There is an industrial, electronic edge to much of the music. To my ears, albums of that type can be a bit redundant from track to track. That challenge exists on No Attonement, but overall the album succeeds in being diverse enough. In many ways, the crunching musical aspects, mix well with strong melodies, to create an appealing musical stew. This combination works to strong effect throughout the album, though there are also times where they will go in a significantly different direction.
As an example, Break Our Hearts Down employs somewhat of an 80s synth-pop sound. Along with changing the flow of things a bit, the song's infectious chorus secures its place as a highlight. The overall tone of the music is somewhat consistant, but as previously noted, it rarely feels redundant.
Jon Courtney is a good songwriter, and that is ultimately what makes Bullet Height work. Yes, the instrumentation and production are impressive, but that only goes so far. I am certain that acoustic versions of these songs would be equally as strong. The vocal performances by both Jon and Sammi deserve mention as well. I can't emphasise enough how key their work in this department is, to the overall success of the album.
I seem to recall a lot of debate as to whether PRR was progressive, and those same arguments over Bullet Height wouldn't surprise me. I do however, believe that there is something adventurous about the music contained on No Attonement. Ultimately though, my score below doesn't dabble in such debates. It refelcts only my overall enjoyment factor, while listening to this entertaining album.
Patrick McAfee: 8 out of 10
Bjørn Riis - Forever Comes to an End
Forever Comes to an End (8.18), Absence (2.42), The Waves (7.24), Getaway (7.53), Calm (3.51), Winter (10.17), Where Are You Now (7.32)
The image that the cover conjured up for me was 'soundscape', 'cinematic' and from what I have read, Porcupine Tree and Pink Floyd.
Was this accurate? Absolutely!
The opening track and title track, Forever Comes to an End, is reminiscent of Porcupine Tree's In Absentia era and anything from Anathema, but with a unique slant that will draw you into the music. There is the heavy riff coming and going throughout, and the melodic piano and keyboards, which are a theme throughout the entire album. Absence and Calm are both moody, thoughtful tracks, that are as cinematic as they are beautiful.
The album is full of outstanding guitar work from Bjørn Riss and he delivers some of the most engaging solos I have heard in a long time (that will doubtless be likened to David Gilmour). However I will remember this album for the superb compositions that will keep you listening to this album over and over.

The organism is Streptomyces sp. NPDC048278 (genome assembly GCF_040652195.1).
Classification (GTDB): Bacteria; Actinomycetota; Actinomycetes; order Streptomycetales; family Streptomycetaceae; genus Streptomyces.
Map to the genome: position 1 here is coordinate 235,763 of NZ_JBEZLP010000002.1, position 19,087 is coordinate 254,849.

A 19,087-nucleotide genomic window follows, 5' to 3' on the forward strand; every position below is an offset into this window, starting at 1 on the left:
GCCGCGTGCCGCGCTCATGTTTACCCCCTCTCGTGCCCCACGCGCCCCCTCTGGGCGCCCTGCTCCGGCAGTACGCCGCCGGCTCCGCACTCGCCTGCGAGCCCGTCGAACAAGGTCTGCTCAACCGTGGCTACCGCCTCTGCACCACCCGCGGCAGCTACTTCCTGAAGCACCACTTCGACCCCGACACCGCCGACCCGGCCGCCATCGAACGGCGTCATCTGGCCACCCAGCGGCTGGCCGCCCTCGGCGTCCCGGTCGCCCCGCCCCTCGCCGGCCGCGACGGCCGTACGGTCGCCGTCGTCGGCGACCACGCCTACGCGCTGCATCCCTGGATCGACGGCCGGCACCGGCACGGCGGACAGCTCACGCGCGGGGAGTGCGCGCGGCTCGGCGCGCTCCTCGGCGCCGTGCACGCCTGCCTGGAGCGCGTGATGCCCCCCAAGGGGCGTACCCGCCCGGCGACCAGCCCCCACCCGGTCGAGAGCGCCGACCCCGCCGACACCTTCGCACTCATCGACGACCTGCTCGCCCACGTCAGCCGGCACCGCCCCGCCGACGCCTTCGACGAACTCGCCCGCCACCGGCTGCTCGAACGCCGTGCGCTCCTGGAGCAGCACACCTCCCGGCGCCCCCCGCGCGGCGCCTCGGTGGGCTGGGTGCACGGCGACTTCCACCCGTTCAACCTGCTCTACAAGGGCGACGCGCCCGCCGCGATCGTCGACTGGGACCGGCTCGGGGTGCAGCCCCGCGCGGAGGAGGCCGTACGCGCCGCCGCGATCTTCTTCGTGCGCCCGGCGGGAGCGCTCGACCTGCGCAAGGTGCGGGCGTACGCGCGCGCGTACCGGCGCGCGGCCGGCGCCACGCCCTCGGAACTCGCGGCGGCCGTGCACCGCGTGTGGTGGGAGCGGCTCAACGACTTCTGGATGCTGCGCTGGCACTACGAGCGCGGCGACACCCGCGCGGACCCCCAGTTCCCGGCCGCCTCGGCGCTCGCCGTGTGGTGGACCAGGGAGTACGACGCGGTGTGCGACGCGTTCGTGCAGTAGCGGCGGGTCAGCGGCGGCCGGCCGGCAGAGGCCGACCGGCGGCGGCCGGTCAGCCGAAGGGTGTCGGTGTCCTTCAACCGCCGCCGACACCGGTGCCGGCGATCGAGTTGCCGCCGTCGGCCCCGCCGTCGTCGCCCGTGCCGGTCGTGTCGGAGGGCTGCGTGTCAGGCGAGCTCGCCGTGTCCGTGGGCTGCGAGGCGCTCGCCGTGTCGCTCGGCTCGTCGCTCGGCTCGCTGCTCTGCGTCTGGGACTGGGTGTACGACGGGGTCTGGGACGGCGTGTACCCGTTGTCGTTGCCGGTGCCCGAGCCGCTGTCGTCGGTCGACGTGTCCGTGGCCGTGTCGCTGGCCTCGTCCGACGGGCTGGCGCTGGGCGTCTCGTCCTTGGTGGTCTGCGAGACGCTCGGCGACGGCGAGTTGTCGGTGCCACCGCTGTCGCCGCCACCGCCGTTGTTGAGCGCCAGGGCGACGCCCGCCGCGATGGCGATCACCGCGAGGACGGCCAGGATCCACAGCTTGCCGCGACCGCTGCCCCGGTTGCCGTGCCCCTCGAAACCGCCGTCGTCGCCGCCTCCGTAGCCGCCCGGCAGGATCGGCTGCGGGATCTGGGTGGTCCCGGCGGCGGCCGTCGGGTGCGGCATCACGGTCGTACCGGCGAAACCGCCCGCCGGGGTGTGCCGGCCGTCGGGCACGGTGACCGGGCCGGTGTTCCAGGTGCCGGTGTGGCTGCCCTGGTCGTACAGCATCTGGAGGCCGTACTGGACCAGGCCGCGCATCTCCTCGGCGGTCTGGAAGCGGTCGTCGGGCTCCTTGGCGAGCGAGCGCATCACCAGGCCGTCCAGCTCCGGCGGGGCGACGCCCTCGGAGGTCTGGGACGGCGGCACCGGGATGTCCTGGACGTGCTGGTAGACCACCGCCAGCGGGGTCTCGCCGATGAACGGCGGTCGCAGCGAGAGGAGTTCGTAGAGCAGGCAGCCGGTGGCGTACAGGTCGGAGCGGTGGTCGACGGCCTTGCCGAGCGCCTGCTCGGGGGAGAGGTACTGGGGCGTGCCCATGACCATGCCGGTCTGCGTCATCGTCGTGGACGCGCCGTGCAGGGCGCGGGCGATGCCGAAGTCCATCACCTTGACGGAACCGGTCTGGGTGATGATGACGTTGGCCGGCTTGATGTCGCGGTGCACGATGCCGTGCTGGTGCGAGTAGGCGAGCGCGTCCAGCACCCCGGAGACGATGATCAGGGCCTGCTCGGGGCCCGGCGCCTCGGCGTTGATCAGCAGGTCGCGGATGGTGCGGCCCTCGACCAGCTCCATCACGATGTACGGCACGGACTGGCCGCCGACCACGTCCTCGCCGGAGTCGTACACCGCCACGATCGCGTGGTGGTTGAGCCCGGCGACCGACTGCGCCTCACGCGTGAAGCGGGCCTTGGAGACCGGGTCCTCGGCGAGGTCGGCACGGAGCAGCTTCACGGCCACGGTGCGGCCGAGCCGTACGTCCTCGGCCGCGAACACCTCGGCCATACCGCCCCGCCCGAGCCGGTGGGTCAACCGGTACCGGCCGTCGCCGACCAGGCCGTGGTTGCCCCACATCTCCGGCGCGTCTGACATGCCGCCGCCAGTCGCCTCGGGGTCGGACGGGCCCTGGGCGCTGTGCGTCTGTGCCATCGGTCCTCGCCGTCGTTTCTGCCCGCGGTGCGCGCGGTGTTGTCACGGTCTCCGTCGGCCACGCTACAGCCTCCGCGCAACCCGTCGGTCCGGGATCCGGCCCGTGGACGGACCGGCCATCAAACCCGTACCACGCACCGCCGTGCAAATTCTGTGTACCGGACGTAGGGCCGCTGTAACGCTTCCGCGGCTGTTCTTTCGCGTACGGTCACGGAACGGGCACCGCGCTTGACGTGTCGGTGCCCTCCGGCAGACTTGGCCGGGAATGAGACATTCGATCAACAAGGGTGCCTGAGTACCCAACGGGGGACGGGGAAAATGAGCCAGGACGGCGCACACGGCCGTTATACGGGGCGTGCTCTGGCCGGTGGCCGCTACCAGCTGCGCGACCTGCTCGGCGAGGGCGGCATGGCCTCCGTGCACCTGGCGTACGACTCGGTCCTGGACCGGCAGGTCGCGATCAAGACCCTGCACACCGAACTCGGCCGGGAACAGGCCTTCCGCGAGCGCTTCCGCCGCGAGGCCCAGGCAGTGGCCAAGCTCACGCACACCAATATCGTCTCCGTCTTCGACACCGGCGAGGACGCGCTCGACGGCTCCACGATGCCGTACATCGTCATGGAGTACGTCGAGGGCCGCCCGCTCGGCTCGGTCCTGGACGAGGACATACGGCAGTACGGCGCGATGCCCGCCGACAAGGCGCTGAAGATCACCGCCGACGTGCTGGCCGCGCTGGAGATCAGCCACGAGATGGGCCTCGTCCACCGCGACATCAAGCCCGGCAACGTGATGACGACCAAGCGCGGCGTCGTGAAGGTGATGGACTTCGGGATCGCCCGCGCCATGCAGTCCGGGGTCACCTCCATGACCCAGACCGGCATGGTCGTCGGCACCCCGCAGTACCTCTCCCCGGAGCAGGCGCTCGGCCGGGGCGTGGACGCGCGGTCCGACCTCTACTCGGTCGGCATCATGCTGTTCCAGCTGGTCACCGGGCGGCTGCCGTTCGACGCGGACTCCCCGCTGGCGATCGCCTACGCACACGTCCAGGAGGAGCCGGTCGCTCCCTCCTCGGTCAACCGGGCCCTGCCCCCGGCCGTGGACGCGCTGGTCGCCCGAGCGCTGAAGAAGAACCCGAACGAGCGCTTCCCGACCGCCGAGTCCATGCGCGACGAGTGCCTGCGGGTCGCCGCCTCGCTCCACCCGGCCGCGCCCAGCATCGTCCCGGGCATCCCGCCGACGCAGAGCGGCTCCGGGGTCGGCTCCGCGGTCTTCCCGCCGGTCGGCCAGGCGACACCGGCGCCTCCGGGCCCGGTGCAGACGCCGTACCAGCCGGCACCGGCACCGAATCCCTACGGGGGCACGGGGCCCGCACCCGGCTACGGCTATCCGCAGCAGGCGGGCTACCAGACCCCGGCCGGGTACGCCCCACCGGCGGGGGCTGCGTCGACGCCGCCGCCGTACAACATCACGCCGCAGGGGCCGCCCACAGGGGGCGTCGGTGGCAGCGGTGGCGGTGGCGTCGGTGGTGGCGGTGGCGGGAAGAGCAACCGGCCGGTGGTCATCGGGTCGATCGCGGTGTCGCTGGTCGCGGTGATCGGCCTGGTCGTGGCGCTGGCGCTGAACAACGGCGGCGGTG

For me the three standout tracks are Forever Comes to an End, Winter and Where Are You Now, which shows off the guitar skills of Bjørn Riis and the scope of his music writing ability. While the influences are clearly there, this album is his own, and something he should be proud of.
This album delivers. And I am hard to please.
Ian Smith: 8 out of 10
Weserbergland - Sehr Kosmisch, Ganz Progisch
Tanzen und Springen (9:44), Das Trinklied vom Jammer der Erde (16:08), Kunst Der Fuge (12:02), Tristrant (8:48)
Led by Norwegian flautist and multi-instrumentalist Ketil Vestrum Einarsen. Weserbergland is the first group where he is the band leader. He has been a long-standing member of White Willow, as well as Jaga Jazzist, so this release is as you would expect from such a pedigree; an assured debut.
Inspired by his long-standing love of Krautrock and 70s prog, "Sehr Kosmisch" "Ganz Progisch" stirs in Tangerine Dream, Can, Cluster, and Harmonia, whilst retaining an identity of its own. Helped by Gaute Storsve and Jacob Holm-Lupo (White Willow) on basses and guitars, and using the drumming skills of Änglagård's Mattias Olsson, along with guests from Jaga Jazzist, Wobbler, The Opium Cartel and others.
Consisting of four expansive, all instrumental tracks, Weserbergland takes the listener on quite a cosmic journey. The opener, Tanzen und Springen, has a rolling drum pattern, underpinning layered keyboards and guitars, as it makes its mid-paced way through the universe. However I feel it loses focus in in its last third.
Things get right back on track with Das Trinklied vom Jammer der Erde. It has a three-part, slow-fast-slow structure and it moves from a cosmic swirl though to a great Force Majeure-era Tangerine Dream section that displays terrific control. They then layer in a lightly distorted guitar solo, a super synth solo and then Weserbergland adds acoustic colour with a flute solo. It is a track full of delights.
Swathes of organ, Mellotron, hiccupping drums and a Mike Oldfield-like guitar makes the first half of Kunst Der Fuge a joy. It loses momentum though, in the bass-led, more experimental second half, where the disconcerting harmonies and broken melodic lines bring to mind the more out-there aspects of Can or Faust.
The final track, Tristrant, has a motorik pulse and dominant bass playing. It mixes late 70s and early 80s art-rock (Berlin-era Bowie, Wire) with Kraftwerk-style layered keyboards, and they add a floating guitar line. Weserbergland uses this to get a space-rock groove going, before stumbling into a jazzy interlude of horns, they then start it up again. The musicianship here is superb but without showboating, as indeed it is throughout the album.
So with "Sehr Kosmisch" "Ganz Progisch", Weserbergland have produced a melodic instrumental album that defies expectations in mainly successful ways. Its adventurousness and melodicism, means it easily lives up to its title.
Martin Burns: 7 out of 10